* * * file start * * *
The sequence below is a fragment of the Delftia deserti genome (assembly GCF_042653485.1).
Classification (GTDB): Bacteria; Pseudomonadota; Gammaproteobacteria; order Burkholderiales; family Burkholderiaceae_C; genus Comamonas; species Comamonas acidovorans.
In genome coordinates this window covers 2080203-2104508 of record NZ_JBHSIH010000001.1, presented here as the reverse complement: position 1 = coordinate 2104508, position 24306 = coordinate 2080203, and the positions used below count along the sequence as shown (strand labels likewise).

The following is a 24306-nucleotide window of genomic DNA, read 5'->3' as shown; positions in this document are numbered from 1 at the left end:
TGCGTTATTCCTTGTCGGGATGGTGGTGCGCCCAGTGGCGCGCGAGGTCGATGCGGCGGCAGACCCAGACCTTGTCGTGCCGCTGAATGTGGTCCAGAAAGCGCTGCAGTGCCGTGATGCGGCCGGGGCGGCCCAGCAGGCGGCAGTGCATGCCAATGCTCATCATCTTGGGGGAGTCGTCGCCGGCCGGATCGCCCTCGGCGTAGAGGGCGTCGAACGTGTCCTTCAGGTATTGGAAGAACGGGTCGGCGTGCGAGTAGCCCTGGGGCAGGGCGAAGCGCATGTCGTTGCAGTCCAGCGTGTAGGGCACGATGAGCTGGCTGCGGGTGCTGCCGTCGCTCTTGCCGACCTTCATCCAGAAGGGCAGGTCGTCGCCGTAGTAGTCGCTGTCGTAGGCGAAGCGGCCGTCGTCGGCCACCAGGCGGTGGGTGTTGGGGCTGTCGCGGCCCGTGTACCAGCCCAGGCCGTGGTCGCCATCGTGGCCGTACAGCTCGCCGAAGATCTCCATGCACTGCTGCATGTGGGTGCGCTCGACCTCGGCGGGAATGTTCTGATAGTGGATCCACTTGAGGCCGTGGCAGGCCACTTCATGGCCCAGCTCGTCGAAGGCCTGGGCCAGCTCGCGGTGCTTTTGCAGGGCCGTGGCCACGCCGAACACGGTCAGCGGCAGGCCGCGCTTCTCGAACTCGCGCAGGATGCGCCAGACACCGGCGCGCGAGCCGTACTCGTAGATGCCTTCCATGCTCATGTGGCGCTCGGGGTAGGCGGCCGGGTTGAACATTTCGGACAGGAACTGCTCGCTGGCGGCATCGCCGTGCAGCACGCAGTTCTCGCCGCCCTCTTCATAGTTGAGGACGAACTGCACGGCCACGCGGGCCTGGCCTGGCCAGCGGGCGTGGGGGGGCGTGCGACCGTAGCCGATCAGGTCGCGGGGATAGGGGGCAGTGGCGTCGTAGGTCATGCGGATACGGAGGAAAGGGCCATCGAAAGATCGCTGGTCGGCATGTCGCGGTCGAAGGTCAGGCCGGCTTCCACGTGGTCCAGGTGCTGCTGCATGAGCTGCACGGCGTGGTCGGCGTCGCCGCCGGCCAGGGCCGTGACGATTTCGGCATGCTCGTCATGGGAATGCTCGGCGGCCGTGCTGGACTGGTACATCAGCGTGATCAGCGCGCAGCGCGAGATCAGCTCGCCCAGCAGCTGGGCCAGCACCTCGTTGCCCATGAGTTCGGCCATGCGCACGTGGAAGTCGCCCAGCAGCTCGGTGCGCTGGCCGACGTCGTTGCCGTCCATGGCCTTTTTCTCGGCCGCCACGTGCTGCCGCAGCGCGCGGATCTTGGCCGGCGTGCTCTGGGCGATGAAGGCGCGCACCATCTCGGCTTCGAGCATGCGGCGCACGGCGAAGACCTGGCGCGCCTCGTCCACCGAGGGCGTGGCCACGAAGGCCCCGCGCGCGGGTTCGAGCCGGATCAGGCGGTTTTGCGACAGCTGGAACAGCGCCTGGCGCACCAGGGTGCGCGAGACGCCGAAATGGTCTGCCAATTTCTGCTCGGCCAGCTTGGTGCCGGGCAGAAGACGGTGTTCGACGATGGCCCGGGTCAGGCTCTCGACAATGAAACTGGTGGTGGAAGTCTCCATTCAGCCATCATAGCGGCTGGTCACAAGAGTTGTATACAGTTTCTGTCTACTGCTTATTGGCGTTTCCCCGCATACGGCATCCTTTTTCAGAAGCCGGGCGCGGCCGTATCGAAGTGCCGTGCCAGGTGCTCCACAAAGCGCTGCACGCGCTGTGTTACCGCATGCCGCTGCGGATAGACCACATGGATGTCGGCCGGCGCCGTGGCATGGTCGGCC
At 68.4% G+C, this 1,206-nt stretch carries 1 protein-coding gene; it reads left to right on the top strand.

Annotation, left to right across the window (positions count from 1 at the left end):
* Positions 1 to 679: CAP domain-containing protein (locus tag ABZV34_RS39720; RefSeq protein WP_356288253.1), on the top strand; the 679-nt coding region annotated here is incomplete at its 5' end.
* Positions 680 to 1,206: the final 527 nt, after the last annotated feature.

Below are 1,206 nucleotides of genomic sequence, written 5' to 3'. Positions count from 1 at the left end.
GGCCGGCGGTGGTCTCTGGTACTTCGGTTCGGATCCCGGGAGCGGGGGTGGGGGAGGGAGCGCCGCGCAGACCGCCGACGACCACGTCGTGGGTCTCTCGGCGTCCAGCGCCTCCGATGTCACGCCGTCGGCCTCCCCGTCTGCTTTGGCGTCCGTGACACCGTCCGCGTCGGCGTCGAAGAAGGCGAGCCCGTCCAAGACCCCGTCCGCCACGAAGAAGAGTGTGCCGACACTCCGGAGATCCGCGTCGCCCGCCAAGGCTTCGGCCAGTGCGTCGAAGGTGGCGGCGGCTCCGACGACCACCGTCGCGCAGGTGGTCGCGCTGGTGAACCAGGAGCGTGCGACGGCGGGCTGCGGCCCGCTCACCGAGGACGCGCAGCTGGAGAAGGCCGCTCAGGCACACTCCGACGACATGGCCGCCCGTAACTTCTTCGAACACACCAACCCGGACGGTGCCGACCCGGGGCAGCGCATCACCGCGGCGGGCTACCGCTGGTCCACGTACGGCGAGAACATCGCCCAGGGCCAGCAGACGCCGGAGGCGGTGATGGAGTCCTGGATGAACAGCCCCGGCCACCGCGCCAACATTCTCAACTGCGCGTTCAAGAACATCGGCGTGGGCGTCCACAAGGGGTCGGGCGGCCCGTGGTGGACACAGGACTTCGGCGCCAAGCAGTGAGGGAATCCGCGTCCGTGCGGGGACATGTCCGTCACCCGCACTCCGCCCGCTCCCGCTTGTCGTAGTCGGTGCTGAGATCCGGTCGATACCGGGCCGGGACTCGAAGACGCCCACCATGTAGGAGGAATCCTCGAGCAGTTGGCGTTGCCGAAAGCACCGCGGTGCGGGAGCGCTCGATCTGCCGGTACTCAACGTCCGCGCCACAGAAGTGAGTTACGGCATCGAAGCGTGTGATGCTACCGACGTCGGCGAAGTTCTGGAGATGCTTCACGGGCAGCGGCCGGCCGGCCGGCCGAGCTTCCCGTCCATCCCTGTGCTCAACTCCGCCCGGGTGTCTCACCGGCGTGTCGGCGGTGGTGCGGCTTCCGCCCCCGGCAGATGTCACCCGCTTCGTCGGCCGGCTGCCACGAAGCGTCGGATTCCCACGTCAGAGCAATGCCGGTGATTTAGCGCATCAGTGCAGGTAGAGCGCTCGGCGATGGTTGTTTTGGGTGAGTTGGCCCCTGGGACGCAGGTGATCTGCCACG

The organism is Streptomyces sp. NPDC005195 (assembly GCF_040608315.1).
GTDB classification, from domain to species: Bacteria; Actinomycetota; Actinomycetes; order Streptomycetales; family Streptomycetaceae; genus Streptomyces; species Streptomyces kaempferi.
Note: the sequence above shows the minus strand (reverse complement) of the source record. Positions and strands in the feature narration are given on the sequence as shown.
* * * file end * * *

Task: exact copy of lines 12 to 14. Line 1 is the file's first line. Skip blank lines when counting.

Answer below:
The organism is Streptomyces sp. NPDC005195 (assembly GCF_040608315.1).
GTDB classification, from domain to species: Bacteria; Actinomycetota; Actinomycetes; order Streptomycetales; family Streptomycetaceae; genus Streptomyces; species Streptomyces kaempferi.
Note: the sequence above shows the minus strand (reverse complement) of the source record. Positions and strands in the feature narration are given on the sequence as shown.